ML: To be honest, not really. Coach Carroll does a great job of schooling us on stuff like that. No one tells us what to say and what not to say, but he makes us understand that there are certain things we can control and other things we can’t. Obviously the BCS and not going to the Sugar Bowl was nothing we could control. Beating Oregon State late last year, going to the Rose Bowl and beating Michigan were things we could handle. We were national champions and I think a lot of people think that, too. No disrespect to LSU, they had a great season and deserved to be in the Sugar Bowl as well. I have no hard feelings about how things turned out. Our goal is to get to the Rose Bowl, and we did that.

CFN: You’ve seen LSU play. How would you have handled the blitzing style of defense they’d throw at you?

ML: I think the Pac-10 doesn’t get a lot of recognition for how good the defenses are and I did see some good blitzing teams last year. Washington State was a really good defense. Cal had a good defense. I think the thing about LSU is that they looked really fast. We wouldn’t change for them, we would’ve used our speed to play our game. We’re fast too.

CFN: The Pac-10 is tough but it’s not the SEC. You guys should theoretically beat everyone by a few scores. Do you guys take a cocky attitude that you should be winning and winning big or is that just being dangerous?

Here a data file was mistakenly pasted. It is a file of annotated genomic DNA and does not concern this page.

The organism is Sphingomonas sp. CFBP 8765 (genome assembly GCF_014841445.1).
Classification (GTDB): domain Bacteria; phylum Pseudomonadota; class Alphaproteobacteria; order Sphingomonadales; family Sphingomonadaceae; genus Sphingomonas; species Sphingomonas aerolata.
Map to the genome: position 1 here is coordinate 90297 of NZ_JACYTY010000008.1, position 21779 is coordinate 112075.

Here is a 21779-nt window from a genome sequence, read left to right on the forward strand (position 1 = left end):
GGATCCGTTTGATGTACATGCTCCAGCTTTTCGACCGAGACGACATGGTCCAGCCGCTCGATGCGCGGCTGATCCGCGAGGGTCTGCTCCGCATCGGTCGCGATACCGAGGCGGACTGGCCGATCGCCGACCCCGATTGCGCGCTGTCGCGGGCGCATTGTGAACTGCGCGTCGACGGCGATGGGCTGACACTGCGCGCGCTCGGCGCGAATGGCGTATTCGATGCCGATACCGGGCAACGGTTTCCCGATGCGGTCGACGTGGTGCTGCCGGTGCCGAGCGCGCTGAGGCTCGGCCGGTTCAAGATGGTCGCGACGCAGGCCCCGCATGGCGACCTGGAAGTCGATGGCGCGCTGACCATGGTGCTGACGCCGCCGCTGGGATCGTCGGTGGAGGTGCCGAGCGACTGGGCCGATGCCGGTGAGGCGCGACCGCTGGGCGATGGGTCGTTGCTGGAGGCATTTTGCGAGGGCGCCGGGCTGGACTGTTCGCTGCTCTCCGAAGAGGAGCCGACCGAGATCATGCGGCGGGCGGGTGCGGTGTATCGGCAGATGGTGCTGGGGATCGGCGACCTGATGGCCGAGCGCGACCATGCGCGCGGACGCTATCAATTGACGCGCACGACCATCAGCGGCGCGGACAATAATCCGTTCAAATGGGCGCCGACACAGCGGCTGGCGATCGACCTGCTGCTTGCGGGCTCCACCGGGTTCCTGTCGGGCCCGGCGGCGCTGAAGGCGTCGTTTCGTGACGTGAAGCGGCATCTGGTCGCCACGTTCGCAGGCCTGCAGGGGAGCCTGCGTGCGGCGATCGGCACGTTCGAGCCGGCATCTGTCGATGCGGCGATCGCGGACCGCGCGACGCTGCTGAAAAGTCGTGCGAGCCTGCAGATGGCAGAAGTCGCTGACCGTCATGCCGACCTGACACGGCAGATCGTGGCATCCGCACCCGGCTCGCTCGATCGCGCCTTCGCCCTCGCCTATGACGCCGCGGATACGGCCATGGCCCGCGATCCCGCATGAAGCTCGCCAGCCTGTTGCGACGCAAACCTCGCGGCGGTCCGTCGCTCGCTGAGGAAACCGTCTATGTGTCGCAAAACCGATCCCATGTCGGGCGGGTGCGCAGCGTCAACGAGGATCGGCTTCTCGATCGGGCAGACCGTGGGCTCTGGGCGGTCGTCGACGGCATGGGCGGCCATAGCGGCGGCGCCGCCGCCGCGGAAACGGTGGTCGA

ML: You kind of want to have confidence that you know you can win, but you have to take it one game at time. Cal was a perfect example last year. It’s not like we overlooked them, but we were flat and we didn’t take advantage when we had chances to win. We have to play hard every week. There are some Pac-10 teams still trying to find their way up from the bottom, but there are three to five teams that can step up and beat us.

CFN: Considering where you were last year, did watching the NFL Draft this year take on more meaning for you? Now you’re going to be a part of it soon.

ML: It’s actually kind of funny. I always thought the draft was cool and you get closer and closer to being at that stage and it’s really cool to see guys that you played with get drafted. I mean, I threw to Keary (Colbert) last year and now he’s off getting drafted. I was really happy to see that, but I couldn’t watch the draft because I was off on a sailing trip. It was the most miserable three days of my life. I hated the trip to begin with, and then I missed the draft. I had my parents tape it and then I watched when our guys got picked.

That has to be weird at a place like this where one minute you’re hanging out and playing with another college student and then bam, they’re millionaires and you have a Spanish final.

ML: Yeah, but that’s cool though. It’s awesome to see it when all of the hard work pays off. You have to work your butt off with school, weights, classes, meetings. It’s worth it after four or five years here.

CFN: So then do you agree with Mike Williams and Maurice Clarett leaving early?

ML: I hear the argument that if you’re 18 you can go to war but you can’t do things like drink or play in the NFL, but I don’t think you should be able to leave early. In Mike’s case, he’s the exception and maybe Larry Fitzgerald. Mike was simply more physically talented and was an extremely gifted player. He could have made the jump.

CFN: Williams was ready from Day One. He could have gone pro as a freshman.